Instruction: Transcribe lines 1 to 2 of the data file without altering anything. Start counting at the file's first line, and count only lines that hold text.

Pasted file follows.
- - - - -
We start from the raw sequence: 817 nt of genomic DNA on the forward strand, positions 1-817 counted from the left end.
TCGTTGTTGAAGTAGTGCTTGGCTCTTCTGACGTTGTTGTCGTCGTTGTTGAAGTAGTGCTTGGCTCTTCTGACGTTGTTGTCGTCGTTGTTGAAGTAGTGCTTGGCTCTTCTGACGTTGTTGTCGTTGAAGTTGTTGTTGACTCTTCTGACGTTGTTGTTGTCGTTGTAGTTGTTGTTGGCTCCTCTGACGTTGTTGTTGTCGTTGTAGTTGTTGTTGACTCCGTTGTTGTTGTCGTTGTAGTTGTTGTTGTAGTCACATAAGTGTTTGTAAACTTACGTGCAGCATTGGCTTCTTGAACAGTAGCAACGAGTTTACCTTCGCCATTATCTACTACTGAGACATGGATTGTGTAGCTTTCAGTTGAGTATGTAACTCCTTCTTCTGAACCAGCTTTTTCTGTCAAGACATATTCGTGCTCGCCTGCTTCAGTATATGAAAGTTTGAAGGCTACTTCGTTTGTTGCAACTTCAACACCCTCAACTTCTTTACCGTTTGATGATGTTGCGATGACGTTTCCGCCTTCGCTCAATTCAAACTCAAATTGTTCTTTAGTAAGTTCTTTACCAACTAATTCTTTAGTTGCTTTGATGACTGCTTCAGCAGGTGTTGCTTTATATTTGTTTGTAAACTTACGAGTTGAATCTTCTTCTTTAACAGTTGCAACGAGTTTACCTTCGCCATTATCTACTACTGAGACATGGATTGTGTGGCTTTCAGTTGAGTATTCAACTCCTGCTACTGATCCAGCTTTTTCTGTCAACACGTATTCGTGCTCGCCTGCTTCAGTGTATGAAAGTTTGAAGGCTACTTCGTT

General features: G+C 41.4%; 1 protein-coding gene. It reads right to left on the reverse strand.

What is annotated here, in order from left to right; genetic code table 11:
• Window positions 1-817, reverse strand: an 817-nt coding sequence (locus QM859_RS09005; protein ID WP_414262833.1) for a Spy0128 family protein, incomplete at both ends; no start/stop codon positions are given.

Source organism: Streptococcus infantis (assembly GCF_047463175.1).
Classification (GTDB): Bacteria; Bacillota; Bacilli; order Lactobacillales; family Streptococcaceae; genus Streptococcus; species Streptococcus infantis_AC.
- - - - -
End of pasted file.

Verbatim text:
We start from the raw sequence: 817 nt of genomic DNA on the forward strand, positions 1-817 counted from the left end.
TCGTTGTTGAAGTAGTGCTTGGCTCTTCTGACGTTGTTGTCGTCGTTGTTGAAGTAGTGCTTGGCTCTTCTGACGTTGTTGTCGTCGTTGTTGAAGTAGTGCTTGGCTCTTCTGACGTTGTTGTCGTTGAAGTTGTTGTTGACTCTTCTGACGTTGTTGTTGTCGTTGTAGTTGTTGTTGGCTCCTCTGACGTTGTTGTTGTCGTTGTAGTTGTTGTTGACTCCGTTGTTGTTGTCGTTGTAGTTGTTGTTGTAGTCACATAAGTGTTTGTAAACTTACGTGCAGCATTGGCTTCTTGAACAGTAGCAACGAGTTTACCTTCGCCATTATCTACTACTGAGACATGGATTGTGTAGCTTTCAGTTGAGTATGTAACTCCTTCTTCTGAACCAGCTTTTTCTGTCAAGACATATTCGTGCTCGCCTGCTTCAGTATATGAAAGTTTGAAGGCTACTTCGTTTGTTGCAACTTCAACACCCTCAACTTCTTTACCGTTTGATGATGTTGCGATGACGTTTCCGCCTTCGCTCAATTCAAACTCAAATTGTTCTTTAGTAAGTTCTTTACCAACTAATTCTTTAGTTGCTTTGATGACTGCTTCAGCAGGTGTTGCTTTATATTTGTTTGTAAACTTACGAGTTGAATCTTCTTCTTTAACAGTTGCAACGAGTTTACCTTCGCCATTATCTACTACTGAGACATGGATTGTGTGGCTTTCAGTTGAGTATTCAACTCCTGCTACTGATCCAGCTTTTTCTGTCAACACGTATTCGTGCTCGCCTGCTTCAGTGTATGAAAGTTTGAAGGCTACTTCGTT